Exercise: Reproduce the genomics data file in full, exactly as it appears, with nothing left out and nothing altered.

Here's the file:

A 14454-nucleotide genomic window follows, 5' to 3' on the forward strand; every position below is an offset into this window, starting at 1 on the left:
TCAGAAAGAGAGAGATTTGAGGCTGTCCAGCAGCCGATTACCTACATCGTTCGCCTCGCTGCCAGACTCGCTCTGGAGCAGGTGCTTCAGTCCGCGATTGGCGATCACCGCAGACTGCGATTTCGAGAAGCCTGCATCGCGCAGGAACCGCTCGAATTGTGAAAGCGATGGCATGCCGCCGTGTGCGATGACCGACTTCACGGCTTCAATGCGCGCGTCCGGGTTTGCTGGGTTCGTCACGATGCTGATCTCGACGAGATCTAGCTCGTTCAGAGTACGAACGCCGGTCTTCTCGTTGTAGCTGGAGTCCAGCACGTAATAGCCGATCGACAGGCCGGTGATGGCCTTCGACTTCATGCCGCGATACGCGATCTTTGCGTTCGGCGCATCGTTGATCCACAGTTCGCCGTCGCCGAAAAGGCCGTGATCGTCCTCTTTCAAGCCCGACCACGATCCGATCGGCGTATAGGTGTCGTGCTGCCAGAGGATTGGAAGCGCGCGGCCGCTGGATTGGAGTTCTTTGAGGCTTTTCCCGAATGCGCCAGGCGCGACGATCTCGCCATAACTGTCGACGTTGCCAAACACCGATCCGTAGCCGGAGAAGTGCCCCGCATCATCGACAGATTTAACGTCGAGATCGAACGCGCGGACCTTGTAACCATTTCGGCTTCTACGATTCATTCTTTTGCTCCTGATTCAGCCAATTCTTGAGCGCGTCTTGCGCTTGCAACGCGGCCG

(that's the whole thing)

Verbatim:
A 14454-nucleotide genomic window follows, 5' to 3' on the forward strand; every position below is an offset into this window, starting at 1 on the left:
TCAGAAAGAGAGAGATTTGAGGCTGTCCAGCAGCCGATTACCTACATCGTTCGCCTCGCTGCCAGACTCGCTCTGGAGCAGGTGCTTCAGTCCGCGATTGGCGATCACCGCAGACTGCGATTTCGAGAAGCCTGCATCGCGCAGGAACCGCTCGAATTGTGAAAGCGATGGCATGCCGCCGTGTGCGATGACCGACTTCACGGCTTCAATGCGCGCGTCCGGGTTTGCTGGGTTCGTCACGATGCTGATCTCGACGAGATCTAGCTCGTTCAGAGTACGAACGCCGGTCTTCTCGTTGTAGCTGGAGTCCAGCACGTAATAGCCGATCGACAGGCCGGTGATGGCCTTCGACTTCATGCCGCGATACGCGATCTTTGCGTTCGGCGCATCGTTGATCCACAGTTCGCCGTCGCCGAAAAGGCCGTGATCGTCCTCTTTCAAGCCCGACCACGATCCGATCGGCGTATAGGTGTCGTGCTGCCAGAGGATTGGAAGCGCGCGGCCGCTGGATTGGAGTTCTTTGAGGCTTTTCCCGAATGCGCCAGGCGCGACGATCTCGCCATAACTGTCGACGTTGCCAAACACCGATCCGTAGCCGGAGAAGTGCCCCGCATCATCGACAGATTTAACGTCGAGATCGAACGCGCGGACCTTGTAACCATTTCGGCTTCTACGATTCATTCTTTTGCTCCTGATTCAGCCAATTCTTGAGCGCGTCTTGCGCTTGCAACGCGGCCG